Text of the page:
Last year, I spent a few weeks of the summer in Cambridge. Amongst other things, it was a great opportunity to hang out in Makespace with my good friend Michael and continue working on my Anytime x Nixie project–the Nixie tube-based world clock I’m building.
Since Michael currently spends his time creating electric guitars, he’s a great person to turn to to create a beautiful case for the clock, and we had a lot of fun doing just that: in under two weeks, we produced a number of PLA prototypes, CNC’d main box, laser-cut a base, and printed some custom feet. You can find Michael’s notes on the process here, and here.
In previous posts, I described the process of designing and building the electronics for the clock, and creating the firmware to control the Nixie tubes. In this post, I’ll focus on designing and assembling the case:
- Design and prototyping
- Testing the design on the CNC router
- Machining the wood box
- Laser-cutting a base
- Printing the feet
- Finishing up
- Next steps
Michael kicked things off by using Fusion 360 to produce some designs for the case–you can export PCBs directly from EagleCAD into Fusion 360, so we were able to try everything in place without creating a single part. Once we had something we were happy with, we set about printing, testing, and revising the design.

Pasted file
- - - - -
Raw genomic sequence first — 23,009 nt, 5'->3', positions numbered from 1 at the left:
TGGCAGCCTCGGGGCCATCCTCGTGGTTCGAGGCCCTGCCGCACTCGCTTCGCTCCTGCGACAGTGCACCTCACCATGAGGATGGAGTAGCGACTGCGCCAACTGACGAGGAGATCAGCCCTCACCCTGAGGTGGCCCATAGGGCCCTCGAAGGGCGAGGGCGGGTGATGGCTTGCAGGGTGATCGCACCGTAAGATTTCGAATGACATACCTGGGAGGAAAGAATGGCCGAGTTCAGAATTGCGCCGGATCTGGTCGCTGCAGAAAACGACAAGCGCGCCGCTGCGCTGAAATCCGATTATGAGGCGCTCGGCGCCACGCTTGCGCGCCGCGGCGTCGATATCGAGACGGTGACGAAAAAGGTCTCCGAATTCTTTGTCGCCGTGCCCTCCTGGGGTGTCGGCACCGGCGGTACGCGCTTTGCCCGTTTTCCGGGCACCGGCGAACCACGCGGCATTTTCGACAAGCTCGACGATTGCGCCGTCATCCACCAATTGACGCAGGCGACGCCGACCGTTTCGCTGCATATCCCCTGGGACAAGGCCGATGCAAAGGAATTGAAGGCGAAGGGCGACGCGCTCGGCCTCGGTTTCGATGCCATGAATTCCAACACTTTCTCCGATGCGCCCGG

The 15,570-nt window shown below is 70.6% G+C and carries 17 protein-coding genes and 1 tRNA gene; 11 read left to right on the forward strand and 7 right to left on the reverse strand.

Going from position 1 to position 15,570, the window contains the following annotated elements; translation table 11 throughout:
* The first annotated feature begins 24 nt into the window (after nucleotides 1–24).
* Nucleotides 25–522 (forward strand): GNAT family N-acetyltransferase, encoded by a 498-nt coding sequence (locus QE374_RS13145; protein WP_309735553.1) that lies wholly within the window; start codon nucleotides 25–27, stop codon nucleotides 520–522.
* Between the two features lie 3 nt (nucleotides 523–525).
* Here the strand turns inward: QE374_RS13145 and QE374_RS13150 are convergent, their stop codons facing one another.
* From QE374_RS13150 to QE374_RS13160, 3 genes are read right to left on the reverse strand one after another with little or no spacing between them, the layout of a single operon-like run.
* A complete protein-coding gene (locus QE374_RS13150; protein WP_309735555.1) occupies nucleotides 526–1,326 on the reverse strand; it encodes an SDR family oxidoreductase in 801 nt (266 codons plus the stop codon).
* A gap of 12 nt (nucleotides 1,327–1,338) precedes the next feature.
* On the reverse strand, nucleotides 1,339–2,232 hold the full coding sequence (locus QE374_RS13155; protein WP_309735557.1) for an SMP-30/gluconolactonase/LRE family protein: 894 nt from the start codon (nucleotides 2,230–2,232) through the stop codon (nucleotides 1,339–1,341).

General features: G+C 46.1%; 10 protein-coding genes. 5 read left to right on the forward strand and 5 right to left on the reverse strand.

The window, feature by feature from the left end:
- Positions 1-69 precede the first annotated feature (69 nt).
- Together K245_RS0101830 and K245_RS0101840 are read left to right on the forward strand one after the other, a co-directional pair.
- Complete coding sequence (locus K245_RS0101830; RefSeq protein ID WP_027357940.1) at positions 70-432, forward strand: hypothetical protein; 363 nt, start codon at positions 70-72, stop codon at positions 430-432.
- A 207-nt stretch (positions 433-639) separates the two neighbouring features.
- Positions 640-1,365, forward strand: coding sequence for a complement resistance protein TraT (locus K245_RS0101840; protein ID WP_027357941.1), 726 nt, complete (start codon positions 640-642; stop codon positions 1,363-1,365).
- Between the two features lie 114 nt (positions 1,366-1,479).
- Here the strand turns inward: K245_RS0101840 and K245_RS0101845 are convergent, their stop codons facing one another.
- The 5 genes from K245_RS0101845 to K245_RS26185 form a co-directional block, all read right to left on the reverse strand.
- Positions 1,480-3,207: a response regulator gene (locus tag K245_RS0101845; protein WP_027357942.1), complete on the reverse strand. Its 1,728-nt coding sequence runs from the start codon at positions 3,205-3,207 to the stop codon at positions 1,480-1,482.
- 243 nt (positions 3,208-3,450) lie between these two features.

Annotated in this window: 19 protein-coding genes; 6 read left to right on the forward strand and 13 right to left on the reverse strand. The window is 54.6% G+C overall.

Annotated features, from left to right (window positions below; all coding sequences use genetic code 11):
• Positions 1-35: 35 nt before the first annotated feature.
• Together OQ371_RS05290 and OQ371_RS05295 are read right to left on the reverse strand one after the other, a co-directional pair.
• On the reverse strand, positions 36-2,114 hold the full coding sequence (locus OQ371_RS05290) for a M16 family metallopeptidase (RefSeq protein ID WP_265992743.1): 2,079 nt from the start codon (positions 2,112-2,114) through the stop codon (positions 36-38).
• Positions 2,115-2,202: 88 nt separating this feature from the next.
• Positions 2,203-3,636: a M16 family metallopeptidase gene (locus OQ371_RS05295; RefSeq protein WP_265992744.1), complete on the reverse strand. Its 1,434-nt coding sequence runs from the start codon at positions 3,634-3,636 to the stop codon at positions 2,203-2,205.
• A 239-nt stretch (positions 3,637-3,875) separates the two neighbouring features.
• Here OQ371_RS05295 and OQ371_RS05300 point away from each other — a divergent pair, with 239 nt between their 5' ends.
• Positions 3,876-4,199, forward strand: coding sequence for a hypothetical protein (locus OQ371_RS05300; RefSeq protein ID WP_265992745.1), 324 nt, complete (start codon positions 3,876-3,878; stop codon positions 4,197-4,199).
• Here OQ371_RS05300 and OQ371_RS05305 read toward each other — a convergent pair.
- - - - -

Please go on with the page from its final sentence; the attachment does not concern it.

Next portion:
We made use of Makespace’s Ultimaker 3 extrusion printers for our prototypes, printing in PLA. These are quick and [fairly] reliable; ideal for rapid iterations. We did encounter a number of printer failures during the process–a snag in the PLA spool killed our first print, and the unusually hot British summer caused a number of prints to deform a little–but after a few days, we’d seen enough to have confidence in the design.
We ultimately went through a number of variants of the case, tweaking clearances, adding a cut-out for the USB port that will power the clock, and adding air vents to ensure things don’t overheat.
Having decided we were happy with the overall design, we next set about figuring out how to cut it out of wood using the CNC router. This is more complex than the extrusion printer, requiring multiple phases, with tool changes in between, and turning the material in the process.
To convince ourselves we had everything planned correctly–and to avoid wasting our beautiful olive wood–we glued a few layers of MDF together and tested with this.
Happily we got most things right the first time around, and using the MDF allowed us understand just how careful we needed to be when drilling out the rear vents.
For the final case, I picked up two blocks of wood–Wenge and Wild Olivewood–from Exotic Hardwoods UK Ltd, ultimately selecting the olivewood. We found ourselves with a block of wood significantly larger than necessary, so I should be able to get a number of clock cases (or other projects) out of it.
We repeated the CNC steps we’d practised on the MDF and, fortunately, everything went according to plan, leaving us with a beautiful box.